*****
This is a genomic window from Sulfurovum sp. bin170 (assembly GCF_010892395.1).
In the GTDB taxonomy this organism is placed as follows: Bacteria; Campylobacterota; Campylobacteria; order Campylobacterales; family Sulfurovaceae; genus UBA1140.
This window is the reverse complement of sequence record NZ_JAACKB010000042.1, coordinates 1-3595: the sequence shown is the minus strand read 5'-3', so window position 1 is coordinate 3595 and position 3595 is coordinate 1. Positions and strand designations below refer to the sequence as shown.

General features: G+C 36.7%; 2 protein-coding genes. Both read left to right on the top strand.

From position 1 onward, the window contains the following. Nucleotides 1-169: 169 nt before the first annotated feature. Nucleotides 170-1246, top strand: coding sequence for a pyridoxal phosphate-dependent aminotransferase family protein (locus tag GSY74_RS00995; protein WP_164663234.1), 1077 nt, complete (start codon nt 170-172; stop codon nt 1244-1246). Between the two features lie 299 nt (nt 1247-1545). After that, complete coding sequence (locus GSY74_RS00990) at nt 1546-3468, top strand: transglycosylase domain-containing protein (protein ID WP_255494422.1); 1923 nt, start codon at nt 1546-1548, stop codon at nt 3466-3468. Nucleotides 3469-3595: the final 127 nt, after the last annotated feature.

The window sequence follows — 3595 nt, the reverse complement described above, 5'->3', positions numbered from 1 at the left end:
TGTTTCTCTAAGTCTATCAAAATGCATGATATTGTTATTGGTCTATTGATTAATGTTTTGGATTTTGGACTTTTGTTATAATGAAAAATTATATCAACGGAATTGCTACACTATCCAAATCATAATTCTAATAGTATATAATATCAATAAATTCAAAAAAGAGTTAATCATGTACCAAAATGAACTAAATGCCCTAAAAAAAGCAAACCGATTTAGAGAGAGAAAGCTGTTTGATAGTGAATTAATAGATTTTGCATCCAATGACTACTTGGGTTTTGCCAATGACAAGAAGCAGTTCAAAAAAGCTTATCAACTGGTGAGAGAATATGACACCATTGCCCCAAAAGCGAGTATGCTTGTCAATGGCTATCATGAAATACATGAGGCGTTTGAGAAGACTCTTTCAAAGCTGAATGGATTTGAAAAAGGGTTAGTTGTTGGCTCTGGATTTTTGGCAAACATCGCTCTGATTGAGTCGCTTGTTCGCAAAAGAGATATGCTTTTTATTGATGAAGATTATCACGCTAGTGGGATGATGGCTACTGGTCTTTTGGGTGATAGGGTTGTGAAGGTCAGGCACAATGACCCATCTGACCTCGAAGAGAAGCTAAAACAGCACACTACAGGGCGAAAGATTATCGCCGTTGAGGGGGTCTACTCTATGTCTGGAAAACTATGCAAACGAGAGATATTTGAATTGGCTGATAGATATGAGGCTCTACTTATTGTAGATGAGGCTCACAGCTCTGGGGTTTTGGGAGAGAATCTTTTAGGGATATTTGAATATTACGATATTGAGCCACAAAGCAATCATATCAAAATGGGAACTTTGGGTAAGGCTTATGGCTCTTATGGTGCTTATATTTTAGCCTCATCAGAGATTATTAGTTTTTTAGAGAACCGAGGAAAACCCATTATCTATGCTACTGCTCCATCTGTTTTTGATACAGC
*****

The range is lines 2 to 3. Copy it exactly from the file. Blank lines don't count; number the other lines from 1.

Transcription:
In the GTDB taxonomy this organism is placed as follows: Bacteria; Campylobacterota; Campylobacteria; order Campylobacterales; family Sulfurovaceae; genus UBA1140.
This window is the reverse complement of sequence record NZ_JAACKB010000042.1, coordinates 1-3595: the sequence shown is the minus strand read 5'-3', so window position 1 is coordinate 3595 and position 3595 is coordinate 1. Positions and strand designations below refer to the sequence as shown.